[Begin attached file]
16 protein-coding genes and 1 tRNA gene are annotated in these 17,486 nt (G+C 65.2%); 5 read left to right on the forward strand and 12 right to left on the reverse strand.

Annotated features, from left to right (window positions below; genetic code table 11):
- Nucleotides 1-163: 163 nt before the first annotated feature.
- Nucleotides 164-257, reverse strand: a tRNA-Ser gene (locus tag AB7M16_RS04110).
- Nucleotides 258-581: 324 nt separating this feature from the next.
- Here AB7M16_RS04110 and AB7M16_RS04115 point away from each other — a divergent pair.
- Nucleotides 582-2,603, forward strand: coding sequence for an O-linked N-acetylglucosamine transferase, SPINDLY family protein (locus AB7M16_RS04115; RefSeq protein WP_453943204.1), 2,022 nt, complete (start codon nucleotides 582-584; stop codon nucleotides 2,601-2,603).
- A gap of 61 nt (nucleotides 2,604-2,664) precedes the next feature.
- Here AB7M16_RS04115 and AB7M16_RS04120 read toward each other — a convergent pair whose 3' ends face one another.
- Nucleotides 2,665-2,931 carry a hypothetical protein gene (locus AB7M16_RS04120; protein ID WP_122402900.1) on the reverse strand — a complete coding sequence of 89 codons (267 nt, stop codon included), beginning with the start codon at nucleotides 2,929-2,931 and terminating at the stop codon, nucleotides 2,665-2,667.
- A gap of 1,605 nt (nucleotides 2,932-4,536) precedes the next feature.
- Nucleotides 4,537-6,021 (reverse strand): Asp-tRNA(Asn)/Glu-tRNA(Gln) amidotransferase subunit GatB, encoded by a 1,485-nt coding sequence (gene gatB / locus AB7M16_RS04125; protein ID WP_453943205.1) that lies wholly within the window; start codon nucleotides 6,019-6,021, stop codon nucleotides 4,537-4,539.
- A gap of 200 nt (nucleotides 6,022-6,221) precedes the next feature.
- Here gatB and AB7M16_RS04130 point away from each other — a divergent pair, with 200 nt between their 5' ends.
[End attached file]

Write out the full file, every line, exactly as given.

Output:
16 protein-coding genes and 1 tRNA gene are annotated in these 17,486 nt (G+C 65.2%); 5 read left to right on the forward strand and 12 right to left on the reverse strand.

Annotated features, from left to right (window positions below; genetic code table 11):
- Nucleotides 1-163: 163 nt before the first annotated feature.
- Nucleotides 164-257, reverse strand: a tRNA-Ser gene (locus tag AB7M16_RS04110).
- Nucleotides 258-581: 324 nt separating this feature from the next.
- Here AB7M16_RS04110 and AB7M16_RS04115 point away from each other — a divergent pair.
- Nucleotides 582-2,603, forward strand: coding sequence for an O-linked N-acetylglucosamine transferase, SPINDLY family protein (locus AB7M16_RS04115; RefSeq protein WP_453943204.1), 2,022 nt, complete (start codon nucleotides 582-584; stop codon nucleotides 2,601-2,603).
- A gap of 61 nt (nucleotides 2,604-2,664) precedes the next feature.
- Here AB7M16_RS04115 and AB7M16_RS04120 read toward each other — a convergent pair whose 3' ends face one another.
- Nucleotides 2,665-2,931 carry a hypothetical protein gene (locus AB7M16_RS04120; protein ID WP_122402900.1) on the reverse strand — a complete coding sequence of 89 codons (267 nt, stop codon included), beginning with the start codon at nucleotides 2,929-2,931 and terminating at the stop codon, nucleotides 2,665-2,667.
- A gap of 1,605 nt (nucleotides 2,932-4,536) precedes the next feature.
- Nucleotides 4,537-6,021 (reverse strand): Asp-tRNA(Asn)/Glu-tRNA(Gln) amidotransferase subunit GatB, encoded by a 1,485-nt coding sequence (gene gatB / locus AB7M16_RS04125; protein ID WP_453943205.1) that lies wholly within the window; start codon nucleotides 6,019-6,021, stop codon nucleotides 4,537-4,539.
- A gap of 200 nt (nucleotides 6,022-6,221) precedes the next feature.
- Here gatB and AB7M16_RS04130 point away from each other — a divergent pair, with 200 nt between their 5' ends.